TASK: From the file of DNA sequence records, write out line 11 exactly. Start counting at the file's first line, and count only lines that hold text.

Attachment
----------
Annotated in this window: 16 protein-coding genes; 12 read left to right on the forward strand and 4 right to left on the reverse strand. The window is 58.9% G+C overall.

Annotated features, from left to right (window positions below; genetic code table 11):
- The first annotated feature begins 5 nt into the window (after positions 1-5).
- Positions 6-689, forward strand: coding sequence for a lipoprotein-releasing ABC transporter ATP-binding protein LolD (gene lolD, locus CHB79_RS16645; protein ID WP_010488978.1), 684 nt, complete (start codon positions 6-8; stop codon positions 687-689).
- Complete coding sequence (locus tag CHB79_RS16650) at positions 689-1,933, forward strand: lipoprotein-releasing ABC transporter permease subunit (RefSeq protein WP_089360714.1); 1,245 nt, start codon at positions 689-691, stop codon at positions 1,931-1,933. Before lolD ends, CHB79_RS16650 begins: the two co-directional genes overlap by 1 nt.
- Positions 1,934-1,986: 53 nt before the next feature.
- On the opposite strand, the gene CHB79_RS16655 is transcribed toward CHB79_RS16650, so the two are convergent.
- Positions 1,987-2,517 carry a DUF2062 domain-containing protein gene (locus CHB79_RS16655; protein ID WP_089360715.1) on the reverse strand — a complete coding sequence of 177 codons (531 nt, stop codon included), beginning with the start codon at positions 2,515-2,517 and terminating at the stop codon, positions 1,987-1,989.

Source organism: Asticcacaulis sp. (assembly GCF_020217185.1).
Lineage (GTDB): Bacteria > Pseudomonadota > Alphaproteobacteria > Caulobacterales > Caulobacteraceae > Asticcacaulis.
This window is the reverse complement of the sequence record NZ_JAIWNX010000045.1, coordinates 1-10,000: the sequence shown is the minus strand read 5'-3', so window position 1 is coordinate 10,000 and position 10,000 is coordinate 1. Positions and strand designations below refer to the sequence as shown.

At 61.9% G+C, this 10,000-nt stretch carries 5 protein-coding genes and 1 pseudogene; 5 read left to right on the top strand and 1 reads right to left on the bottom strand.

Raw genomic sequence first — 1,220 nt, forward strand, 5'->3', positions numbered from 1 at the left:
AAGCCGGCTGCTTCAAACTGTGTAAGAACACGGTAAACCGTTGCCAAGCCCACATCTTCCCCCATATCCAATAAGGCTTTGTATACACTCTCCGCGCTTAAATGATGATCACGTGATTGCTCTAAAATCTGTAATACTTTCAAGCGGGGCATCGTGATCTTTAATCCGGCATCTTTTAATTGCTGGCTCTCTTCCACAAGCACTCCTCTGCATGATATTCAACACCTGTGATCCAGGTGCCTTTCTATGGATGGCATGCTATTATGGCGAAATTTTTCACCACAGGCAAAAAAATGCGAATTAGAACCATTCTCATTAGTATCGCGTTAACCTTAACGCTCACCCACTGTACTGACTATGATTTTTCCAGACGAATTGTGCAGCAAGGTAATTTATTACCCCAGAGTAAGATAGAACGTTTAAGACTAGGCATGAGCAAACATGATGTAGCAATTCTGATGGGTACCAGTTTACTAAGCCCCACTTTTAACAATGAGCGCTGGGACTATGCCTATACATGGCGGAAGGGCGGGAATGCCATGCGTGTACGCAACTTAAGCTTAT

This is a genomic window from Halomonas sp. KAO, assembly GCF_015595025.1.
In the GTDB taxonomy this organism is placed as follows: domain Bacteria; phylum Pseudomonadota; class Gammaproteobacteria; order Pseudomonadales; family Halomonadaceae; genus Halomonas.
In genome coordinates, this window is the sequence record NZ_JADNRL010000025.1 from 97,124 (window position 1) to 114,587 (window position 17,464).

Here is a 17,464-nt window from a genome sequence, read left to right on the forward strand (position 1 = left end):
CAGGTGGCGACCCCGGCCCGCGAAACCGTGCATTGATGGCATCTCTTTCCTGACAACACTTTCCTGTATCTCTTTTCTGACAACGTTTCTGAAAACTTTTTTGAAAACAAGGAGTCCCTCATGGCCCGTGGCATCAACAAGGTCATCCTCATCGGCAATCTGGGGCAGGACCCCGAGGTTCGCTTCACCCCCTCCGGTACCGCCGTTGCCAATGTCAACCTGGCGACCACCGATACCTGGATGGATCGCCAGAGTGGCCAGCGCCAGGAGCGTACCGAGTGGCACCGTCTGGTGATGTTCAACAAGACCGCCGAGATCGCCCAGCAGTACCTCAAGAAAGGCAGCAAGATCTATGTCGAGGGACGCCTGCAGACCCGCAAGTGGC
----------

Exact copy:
This window is the reverse complement of the sequence record NZ_JAIWNX010000045.1, coordinates 1-10,000: the sequence shown is the minus strand read 5'-3', so window position 1 is coordinate 10,000 and position 10,000 is coordinate 1. Positions and strand designations below refer to the sequence as shown.